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Georgian government must secure future for displaced, says new Amnesty report

The Georgian authorities must do more than the bare minimum to provide adequate housing, employment and access to health care to those displaced in conflicts in the 1990s and the war with Russia in August 2008, Amnesty International said in a report launched in Tbilisi today (5 August).   

The report, “In the waiting room: Internally displaced people in Georgia”, documents how thousands of people displaced during the conflicts struggle to access basic services.

Nicola Duckworth, Amnesty International’s Europe and Central Asia Programme Director, said:

 “Displaced people need more than just roofs over their heads. They need the government to ensure employment, access to health care and benefits. They also need to be consulted and be able to make the choices affecting their lives.

“Displaced people have the right to return to their homes in dignity and safety. However the government has the obligation, to those who cannot or do not want to do so, to integrate or to resettle them in other parts of the country.

“All those displaced are still suffering from the consequences of war. Displaced people need durable solutions and they need them fast so that they can claim their lives back.”

About six per cent of the population of Georgia (some 246,000 people) are displaced within the country. About 220,000 of these left their homes during conflicts that took place in the early 90s.

Another 128,000 people fled South Ossetia and the Kodori Gorge of Abkhazia during and after the Georgian-Russian war in August 2008. The majority of them have since returned to their homes, but close to 26,000 people are still unable to return, and will not be able to do so in the foreseeable future.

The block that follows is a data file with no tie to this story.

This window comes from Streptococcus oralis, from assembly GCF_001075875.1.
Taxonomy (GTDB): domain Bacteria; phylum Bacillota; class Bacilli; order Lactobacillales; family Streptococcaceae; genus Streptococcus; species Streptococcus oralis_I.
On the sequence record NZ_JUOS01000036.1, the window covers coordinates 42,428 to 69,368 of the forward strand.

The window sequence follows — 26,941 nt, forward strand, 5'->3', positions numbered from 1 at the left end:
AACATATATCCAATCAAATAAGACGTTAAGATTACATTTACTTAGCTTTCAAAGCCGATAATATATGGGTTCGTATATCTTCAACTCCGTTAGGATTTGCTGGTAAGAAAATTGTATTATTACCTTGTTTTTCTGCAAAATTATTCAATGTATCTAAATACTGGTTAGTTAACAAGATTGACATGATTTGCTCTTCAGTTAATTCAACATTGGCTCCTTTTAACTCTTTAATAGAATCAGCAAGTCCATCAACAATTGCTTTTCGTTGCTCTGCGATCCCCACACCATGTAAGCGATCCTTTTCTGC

In 2007, the Georgian government began to devise and implement programmes to provide durable housing to those displaced with international assistance.

However, many of those who fled their homes nearly two decades ago are still living in hospitals or military barracks that lack basic hygienic conditions and privacy. Some of the new settlements are located in rural areas lacking essential infrastructure.

Izolda, a 69-year-old woman in a collective centre in Tbilisi, told Amnesty International:

“I have spent 20 years of my life in this tiny room in terrible conditions... I and my husband are still waiting and no one has told us anything. I may not have many years to live, but I want to spend at least the rest of my life in decent conditions.”

Government assistance has yet to reach those who live with family members or in rented flats. Many complain that they have not been consulted about measures directly affecting their lives.

Displaced people suffer from high unemployment, and there are still no comprehensive government programmes targeting this issue. Poor living conditions and poverty undermine the health of displaced people while the lack of information and the costs for medical treatment make it even more difficult for them to get health care.

Nicola Duckworth said:

“The Georgian government has taken important steps, but housing solutions have to go hand in hand with health care, employment and livelihoods opportunities. This is the only way to fully integrate the tens of thousands of its citizens still living in limbo.”

Iza, a displaced woman in a collective centre in Kutaisi, told Amnesty International:

“Seventeen years ago, when the war broke out, I was a student of foreign languages at the state university, but never finished. Now my son is in high school, but I do not have any means to afford his university education. I cannot rebuild my future any more, maybe I no longer have the prospects of ever finding employment, but I ask the government to at least give more prospects to my Children's rights so they have a better future.”

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